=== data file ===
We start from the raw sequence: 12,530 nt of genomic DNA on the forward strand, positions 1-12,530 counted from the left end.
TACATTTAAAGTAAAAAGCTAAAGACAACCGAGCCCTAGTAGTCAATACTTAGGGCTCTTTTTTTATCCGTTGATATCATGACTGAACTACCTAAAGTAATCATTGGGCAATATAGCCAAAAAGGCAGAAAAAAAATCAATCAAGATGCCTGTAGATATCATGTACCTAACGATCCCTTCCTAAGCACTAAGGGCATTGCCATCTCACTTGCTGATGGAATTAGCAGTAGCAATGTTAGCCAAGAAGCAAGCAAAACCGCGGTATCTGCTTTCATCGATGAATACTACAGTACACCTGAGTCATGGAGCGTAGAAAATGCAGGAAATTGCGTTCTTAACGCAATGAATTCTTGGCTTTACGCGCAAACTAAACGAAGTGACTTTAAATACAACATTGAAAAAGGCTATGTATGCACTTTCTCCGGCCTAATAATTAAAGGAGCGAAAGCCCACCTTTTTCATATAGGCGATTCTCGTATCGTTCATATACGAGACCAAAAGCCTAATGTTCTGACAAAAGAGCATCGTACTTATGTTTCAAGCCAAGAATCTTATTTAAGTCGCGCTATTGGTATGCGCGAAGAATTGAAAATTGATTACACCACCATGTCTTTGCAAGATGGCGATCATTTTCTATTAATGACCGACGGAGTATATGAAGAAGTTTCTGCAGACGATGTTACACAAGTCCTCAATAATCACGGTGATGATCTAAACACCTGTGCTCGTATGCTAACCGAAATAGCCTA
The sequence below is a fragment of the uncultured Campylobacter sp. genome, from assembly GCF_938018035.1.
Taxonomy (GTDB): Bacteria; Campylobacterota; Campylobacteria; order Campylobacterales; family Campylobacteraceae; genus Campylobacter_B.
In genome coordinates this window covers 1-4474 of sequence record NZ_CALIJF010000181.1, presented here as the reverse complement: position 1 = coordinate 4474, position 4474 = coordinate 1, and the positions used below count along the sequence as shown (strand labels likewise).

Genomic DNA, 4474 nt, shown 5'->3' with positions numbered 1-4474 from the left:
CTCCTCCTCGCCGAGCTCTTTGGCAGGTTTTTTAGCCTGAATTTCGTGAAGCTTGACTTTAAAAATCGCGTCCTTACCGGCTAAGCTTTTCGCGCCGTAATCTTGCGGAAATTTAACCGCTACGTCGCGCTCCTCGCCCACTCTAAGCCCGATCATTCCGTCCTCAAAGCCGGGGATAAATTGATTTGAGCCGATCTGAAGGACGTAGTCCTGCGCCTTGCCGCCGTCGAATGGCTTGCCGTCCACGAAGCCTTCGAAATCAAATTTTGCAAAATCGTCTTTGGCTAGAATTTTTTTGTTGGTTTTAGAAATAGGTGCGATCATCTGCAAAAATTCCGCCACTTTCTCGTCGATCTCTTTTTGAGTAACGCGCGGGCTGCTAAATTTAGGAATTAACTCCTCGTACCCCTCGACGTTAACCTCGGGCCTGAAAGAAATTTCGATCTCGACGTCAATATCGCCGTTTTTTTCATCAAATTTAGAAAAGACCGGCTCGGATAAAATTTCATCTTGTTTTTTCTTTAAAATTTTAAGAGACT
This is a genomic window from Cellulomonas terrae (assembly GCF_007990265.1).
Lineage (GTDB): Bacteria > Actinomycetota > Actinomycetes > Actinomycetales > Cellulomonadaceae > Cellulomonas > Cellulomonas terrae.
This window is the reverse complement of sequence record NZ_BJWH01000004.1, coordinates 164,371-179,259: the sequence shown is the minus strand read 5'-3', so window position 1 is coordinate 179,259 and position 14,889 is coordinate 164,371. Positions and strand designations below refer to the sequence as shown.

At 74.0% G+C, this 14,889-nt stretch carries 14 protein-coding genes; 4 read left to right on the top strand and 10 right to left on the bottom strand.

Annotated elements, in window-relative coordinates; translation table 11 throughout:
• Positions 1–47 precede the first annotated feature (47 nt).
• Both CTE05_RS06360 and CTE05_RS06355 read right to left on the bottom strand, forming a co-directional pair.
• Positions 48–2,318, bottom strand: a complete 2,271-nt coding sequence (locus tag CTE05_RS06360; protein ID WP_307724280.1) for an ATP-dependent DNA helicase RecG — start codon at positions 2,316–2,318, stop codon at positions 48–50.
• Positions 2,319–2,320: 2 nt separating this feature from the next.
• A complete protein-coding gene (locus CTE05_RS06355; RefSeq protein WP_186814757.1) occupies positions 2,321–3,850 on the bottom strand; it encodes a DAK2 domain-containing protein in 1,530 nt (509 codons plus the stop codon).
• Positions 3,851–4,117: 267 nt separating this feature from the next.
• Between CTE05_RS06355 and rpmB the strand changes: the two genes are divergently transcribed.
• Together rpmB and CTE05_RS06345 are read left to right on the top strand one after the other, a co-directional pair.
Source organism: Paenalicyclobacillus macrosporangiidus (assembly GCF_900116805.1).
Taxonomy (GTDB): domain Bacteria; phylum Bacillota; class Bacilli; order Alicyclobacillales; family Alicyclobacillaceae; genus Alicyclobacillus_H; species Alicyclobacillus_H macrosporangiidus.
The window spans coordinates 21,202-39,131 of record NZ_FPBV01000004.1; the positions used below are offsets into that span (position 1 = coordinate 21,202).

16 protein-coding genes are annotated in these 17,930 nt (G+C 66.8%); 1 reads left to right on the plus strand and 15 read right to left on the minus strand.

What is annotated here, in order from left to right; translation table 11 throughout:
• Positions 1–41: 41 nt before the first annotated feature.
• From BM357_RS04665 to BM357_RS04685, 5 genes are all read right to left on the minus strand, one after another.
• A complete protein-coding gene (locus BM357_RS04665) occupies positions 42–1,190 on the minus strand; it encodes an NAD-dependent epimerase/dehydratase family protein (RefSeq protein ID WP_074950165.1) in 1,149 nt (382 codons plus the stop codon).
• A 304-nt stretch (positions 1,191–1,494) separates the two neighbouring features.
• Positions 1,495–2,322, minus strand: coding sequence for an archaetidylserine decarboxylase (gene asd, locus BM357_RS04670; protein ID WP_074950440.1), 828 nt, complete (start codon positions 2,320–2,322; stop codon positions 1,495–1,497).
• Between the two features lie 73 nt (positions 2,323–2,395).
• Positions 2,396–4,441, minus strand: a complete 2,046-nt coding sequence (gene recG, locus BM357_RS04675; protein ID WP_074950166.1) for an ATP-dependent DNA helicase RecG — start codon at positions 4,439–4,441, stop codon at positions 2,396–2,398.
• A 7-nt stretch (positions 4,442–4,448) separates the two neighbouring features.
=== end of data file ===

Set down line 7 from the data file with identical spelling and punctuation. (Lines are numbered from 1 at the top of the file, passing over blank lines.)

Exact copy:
CTCCTCCTCGCCGAGCTCTTTGGCAGGTTTTTTAGCCTGAATTTCGTGAAGCTTGACTTTAAAAATCGCGTCCTTACCGGCTAAGCTTTTCGCGCCGTAATCTTGCGGAAATTTAACCGCTACGTCGCGCTCCTCGCCCACTCTAAGCCCGATCATTCCGTCCTCAAAGCCGGGGATAAATTGATTTGAGCCGATCTGAAGGACGTAGTCCTGCGCCTTGCCGCCGTCGAATGGCTTGCCGTCCACGAAGCCTTCGAAATCAAATTTTGCAAAATCGTCTTTGGCTAGAATTTTTTTGTTGGTTTTAGAAATAGGTGCGATCATCTGCAAAAATTCCGCCACTTTCTCGTCGATCTCTTTTTGAGTAACGCGCGGGCTGCTAAATTTAGGAATTAACTCCTCGTACCCCTCGACGTTAACCTCGGGCCTGAAAGAAATTTCGATCTCGACGTCAATATCGCCGTTTTTTTCATCAAATTTAGAAAAGACCGGCTCGGATAAAATTTCATCTTGTTTTTTCTTTAAAATTTTAAGAGACT